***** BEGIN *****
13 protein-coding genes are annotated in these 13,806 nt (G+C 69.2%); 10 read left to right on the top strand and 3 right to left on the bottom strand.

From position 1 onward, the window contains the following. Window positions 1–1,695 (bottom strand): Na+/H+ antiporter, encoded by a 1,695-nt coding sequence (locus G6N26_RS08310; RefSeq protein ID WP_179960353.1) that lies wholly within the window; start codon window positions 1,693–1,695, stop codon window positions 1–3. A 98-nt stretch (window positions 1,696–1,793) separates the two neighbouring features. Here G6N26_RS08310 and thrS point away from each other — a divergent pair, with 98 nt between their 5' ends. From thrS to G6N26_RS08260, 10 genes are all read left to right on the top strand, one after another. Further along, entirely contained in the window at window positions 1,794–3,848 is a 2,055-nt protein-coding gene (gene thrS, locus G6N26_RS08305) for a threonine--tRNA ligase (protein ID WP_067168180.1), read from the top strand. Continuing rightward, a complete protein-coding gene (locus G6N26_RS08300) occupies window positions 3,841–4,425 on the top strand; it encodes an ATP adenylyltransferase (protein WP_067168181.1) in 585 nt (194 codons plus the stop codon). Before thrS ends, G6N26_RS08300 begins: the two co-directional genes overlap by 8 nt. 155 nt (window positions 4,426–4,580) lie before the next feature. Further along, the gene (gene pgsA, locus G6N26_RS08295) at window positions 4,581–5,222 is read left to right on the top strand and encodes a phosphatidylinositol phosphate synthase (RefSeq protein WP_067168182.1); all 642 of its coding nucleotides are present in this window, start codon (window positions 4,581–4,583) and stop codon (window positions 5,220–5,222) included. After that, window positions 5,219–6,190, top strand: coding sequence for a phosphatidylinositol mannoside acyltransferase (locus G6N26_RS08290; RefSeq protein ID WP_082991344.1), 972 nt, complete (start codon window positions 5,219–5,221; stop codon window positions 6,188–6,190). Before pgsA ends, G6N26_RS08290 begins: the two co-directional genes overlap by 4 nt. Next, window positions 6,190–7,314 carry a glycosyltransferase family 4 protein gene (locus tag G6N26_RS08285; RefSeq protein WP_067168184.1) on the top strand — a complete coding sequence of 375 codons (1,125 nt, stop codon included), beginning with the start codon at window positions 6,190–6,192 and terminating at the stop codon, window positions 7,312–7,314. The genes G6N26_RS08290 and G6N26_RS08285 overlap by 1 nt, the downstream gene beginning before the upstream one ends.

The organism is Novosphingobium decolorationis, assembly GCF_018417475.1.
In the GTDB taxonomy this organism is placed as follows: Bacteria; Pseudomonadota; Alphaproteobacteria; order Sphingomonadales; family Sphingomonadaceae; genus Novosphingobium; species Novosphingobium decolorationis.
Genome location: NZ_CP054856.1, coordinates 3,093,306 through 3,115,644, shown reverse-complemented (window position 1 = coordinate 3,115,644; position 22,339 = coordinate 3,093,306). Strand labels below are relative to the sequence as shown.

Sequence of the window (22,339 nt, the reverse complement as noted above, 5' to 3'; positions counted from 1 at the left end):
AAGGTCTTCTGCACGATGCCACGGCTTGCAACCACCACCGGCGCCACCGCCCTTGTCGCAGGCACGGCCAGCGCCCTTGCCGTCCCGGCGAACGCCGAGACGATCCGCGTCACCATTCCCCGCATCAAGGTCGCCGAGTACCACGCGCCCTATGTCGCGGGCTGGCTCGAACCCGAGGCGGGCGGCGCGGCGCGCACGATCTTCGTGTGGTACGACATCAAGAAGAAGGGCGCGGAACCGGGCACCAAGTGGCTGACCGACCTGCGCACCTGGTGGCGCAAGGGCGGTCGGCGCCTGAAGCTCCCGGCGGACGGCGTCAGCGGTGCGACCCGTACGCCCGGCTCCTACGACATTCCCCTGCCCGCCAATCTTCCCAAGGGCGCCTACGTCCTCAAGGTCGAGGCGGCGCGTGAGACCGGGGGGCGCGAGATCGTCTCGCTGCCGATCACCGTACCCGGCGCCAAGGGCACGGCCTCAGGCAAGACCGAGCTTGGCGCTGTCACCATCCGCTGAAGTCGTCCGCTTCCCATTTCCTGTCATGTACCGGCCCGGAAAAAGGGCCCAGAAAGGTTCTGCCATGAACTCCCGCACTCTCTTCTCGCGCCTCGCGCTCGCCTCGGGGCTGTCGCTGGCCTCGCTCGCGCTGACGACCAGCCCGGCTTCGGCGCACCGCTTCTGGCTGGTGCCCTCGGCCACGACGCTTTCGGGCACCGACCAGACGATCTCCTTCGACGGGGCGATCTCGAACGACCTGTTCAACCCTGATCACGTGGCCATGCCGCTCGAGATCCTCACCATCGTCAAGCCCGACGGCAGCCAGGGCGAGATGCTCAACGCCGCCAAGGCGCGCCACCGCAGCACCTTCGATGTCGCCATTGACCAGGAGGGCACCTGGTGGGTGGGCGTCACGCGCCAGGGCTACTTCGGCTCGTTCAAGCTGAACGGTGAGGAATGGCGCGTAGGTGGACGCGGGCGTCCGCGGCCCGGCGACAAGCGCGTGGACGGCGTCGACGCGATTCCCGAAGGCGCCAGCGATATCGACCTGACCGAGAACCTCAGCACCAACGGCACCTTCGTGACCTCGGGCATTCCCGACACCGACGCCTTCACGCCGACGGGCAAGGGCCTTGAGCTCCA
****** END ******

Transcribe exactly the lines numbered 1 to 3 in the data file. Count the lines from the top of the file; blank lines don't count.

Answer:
13 protein-coding genes are annotated in these 13,806 nt (G+C 69.2%); 10 read left to right on the top strand and 3 right to left on the bottom strand.

From position 1 onward, the window contains the following. Window positions 1–1,695 (bottom strand): Na+/H+ antiporter, encoded by a 1,695-nt coding sequence (locus G6N26_RS08310; RefSeq protein ID WP_179960353.1) that lies wholly within the window; start codon window positions 1,693–1,695, stop codon window positions 1–3. A 98-nt stretch (window positions 1,696–1,793) separates the two neighbouring features. Here G6N26_RS08310 and thrS point away from each other — a divergent pair, with 98 nt between their 5' ends. From thrS to G6N26_RS08260, 10 genes are all read left to right on the top strand, one after another. Further along, entirely contained in the window at window positions 1,794–3,848 is a 2,055-nt protein-coding gene (gene thrS, locus G6N26_RS08305) for a threonine--tRNA ligase (protein ID WP_067168180.1), read from the top strand. Continuing rightward, a complete protein-coding gene (locus G6N26_RS08300) occupies window positions 3,841–4,425 on the top strand; it encodes an ATP adenylyltransferase (protein WP_067168181.1) in 585 nt (194 codons plus the stop codon). Before thrS ends, G6N26_RS08300 begins: the two co-directional genes overlap by 8 nt. 155 nt (window positions 4,426–4,580) lie before the next feature. Further along, the gene (gene pgsA, locus G6N26_RS08295) at window positions 4,581–5,222 is read left to right on the top strand and encodes a phosphatidylinositol phosphate synthase (RefSeq protein WP_067168182.1); all 642 of its coding nucleotides are present in this window, start codon (window positions 4,581–4,583) and stop codon (window positions 5,220–5,222) included. After that, window positions 5,219–6,190, top strand: coding sequence for a phosphatidylinositol mannoside acyltransferase (locus G6N26_RS08290; RefSeq protein ID WP_082991344.1), 972 nt, complete (start codon window positions 5,219–5,221; stop codon window positions 6,188–6,190). Before pgsA ends, G6N26_RS08290 begins: the two co-directional genes overlap by 4 nt. Next, window positions 6,190–7,314 carry a glycosyltransferase family 4 protein gene (locus tag G6N26_RS08285; RefSeq protein WP_067168184.1) on the top strand — a complete coding sequence of 375 codons (1,125 nt, stop codon included), beginning with the start codon at window positions 6,190–6,192 and terminating at the stop codon, window positions 7,312–7,314. The genes G6N26_RS08290 and G6N26_RS08285 overlap by 1 nt, the downstream gene beginning before the upstream one ends.

The organism is Novosphingobium decolorationis, assembly GCF_018417475.1.